Regenerative Rapid Optical Component Cooling

Award Information
Agency:
Department of Defense
Branch
Missile Defense Agency
Amount:
$59,850.00
Award Year:
1995
Program:
SBIR
Phase:
Phase I
Contract:
n/a
Award Id:
28392
Agency Tracking Number:
28392
Solicitation Year:
n/a
Solicitation Topic Code:
n/a
Solicitation Number:
n/a
Small Business Information
P.o. Box 61800, Boulder City, NV, 89006
Hubzone Owned:
N
Minority Owned:
N
Woman Owned:
N
Duns:
n/a
Principal Investigator:
Lance Kirol
(702) 293-0851
Business Contact:
() -
Research Institution:
n/a
Abstract
Proposed is the development of a two-stage cooling system to meet the rapid cool down requirements of optical sensor components. The proposed device will integrate a regenerative complex-compound cooling engine to cool the load to approximately -60¿C, at which point a blowdown system will complete the cooling mission to -100 to -120¿C. At the present time, an open cycle refrigerant blowdown system is one of the preferred methods. This works well on single mission vehicles such as missiles, but on space stations, satellites and ground based applications that have a longer life cycle requiring several missions, a regenerative system is desirable to minimize the amount of refrigerant storage. Like the blowdown method, the proposed two-stage system provides rapid cool down from storage conditions to battle readiness, which mechanical cryocoolers and Joule-Thompson open-cycle refrigerators cannot. The focus of this proposal is the evaluation of the two-stage approach and the design and construction of a proof-of-concept complex-compound engine for the regenerative first stage. Complex compound cooling engines are reliable and lightweight, with no moving parts except for check valves. The rapid-cooling regenerative engine will be perfectly suited for two niche cooling applications. Connected to a small freezer compartment, it will provide a small blast freezer or "quick freeze" appliance and the thermal storage capability provides non powered cooling capacity at a later time and location instantaneously. Significant cost sharing of Phase II would be likely if Phase I is successful.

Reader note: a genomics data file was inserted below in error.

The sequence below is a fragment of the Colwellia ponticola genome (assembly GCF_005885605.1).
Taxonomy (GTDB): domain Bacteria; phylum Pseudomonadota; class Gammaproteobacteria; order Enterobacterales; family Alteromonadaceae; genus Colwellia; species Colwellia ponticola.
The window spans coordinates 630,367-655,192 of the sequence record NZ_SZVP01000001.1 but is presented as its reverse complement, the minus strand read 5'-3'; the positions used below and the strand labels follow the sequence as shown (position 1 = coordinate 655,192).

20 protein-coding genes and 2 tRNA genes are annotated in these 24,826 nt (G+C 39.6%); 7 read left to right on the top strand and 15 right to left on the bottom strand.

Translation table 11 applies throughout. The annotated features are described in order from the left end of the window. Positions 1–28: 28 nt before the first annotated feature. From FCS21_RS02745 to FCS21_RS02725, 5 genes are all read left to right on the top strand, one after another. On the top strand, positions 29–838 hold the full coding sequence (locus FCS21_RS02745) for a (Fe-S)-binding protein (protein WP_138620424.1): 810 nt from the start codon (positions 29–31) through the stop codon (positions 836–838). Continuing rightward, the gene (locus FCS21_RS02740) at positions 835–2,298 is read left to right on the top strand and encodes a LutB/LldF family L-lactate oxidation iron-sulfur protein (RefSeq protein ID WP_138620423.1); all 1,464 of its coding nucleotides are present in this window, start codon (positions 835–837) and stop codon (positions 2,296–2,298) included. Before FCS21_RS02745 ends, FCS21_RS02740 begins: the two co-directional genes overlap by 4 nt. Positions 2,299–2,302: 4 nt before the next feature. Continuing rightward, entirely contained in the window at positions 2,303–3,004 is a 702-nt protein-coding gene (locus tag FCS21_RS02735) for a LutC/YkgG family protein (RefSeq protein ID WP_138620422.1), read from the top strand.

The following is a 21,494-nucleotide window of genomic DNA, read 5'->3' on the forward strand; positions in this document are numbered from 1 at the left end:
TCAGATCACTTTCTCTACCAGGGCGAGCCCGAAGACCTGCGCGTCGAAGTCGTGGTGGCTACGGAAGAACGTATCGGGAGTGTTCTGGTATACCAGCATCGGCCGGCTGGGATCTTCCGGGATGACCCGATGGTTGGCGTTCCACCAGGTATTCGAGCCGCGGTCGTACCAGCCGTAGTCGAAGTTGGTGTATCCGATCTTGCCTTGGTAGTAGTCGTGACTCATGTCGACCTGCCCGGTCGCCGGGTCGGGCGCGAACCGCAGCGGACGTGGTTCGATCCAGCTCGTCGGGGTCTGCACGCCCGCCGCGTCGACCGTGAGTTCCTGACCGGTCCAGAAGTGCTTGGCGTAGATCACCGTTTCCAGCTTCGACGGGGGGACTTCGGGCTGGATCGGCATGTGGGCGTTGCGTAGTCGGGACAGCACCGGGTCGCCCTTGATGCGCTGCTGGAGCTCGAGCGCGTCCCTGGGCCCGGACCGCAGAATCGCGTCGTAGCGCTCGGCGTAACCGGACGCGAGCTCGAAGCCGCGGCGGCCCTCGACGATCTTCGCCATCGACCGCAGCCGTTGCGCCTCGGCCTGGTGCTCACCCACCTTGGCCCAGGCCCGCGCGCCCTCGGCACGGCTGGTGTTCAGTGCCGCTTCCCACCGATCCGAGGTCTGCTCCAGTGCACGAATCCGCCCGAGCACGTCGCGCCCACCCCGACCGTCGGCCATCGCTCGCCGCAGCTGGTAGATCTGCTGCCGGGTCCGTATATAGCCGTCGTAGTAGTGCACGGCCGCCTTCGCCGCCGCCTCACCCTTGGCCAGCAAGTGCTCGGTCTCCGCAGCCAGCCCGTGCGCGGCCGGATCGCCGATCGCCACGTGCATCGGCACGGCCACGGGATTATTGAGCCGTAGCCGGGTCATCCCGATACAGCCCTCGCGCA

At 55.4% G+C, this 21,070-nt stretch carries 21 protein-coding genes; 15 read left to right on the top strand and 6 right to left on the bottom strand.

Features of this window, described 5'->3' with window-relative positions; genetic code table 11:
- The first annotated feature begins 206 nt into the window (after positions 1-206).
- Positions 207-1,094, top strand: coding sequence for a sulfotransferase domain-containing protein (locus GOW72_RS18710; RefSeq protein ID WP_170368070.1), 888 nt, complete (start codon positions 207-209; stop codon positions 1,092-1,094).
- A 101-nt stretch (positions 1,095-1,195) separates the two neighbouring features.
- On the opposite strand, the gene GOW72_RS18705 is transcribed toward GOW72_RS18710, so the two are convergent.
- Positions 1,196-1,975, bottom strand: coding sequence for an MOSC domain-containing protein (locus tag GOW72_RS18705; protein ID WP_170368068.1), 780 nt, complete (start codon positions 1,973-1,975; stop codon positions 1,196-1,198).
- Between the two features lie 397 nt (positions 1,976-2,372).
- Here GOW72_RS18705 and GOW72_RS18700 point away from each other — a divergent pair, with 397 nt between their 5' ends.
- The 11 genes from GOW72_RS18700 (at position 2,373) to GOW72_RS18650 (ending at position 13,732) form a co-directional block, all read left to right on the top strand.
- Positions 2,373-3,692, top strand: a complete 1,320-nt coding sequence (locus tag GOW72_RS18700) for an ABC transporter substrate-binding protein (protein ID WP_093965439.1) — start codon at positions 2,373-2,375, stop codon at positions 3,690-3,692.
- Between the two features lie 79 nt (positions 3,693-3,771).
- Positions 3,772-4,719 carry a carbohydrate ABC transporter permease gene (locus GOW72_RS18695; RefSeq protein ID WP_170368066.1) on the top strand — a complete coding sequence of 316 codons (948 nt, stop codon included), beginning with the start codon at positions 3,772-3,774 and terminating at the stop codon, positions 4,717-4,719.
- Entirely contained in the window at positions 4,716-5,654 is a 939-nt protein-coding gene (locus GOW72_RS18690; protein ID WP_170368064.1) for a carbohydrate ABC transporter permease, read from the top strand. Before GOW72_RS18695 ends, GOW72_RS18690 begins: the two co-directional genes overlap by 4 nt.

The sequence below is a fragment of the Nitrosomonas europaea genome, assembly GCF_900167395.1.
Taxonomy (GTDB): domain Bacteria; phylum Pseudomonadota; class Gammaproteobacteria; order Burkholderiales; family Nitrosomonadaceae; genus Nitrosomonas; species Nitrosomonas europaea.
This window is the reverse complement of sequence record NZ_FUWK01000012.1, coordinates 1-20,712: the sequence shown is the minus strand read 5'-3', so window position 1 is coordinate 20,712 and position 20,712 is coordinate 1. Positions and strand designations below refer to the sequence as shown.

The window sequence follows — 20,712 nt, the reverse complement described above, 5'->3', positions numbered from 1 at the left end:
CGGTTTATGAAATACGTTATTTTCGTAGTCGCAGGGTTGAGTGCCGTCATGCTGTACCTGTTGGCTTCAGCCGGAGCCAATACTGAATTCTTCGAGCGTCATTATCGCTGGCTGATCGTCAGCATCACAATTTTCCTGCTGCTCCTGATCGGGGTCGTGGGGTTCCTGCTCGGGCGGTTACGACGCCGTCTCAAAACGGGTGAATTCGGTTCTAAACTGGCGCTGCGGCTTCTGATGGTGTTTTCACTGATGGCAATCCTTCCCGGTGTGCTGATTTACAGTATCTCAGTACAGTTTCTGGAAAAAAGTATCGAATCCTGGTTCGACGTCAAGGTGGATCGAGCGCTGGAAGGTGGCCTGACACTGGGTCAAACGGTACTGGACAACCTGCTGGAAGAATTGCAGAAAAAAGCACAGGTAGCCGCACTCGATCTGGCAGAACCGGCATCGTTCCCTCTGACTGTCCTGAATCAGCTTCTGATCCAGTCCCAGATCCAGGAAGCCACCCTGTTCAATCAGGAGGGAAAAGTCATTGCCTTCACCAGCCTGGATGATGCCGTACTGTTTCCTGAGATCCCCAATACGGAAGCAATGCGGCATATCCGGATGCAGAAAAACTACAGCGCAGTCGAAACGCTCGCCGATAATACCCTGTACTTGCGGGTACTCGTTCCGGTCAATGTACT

* information listed above is at the time of submission.

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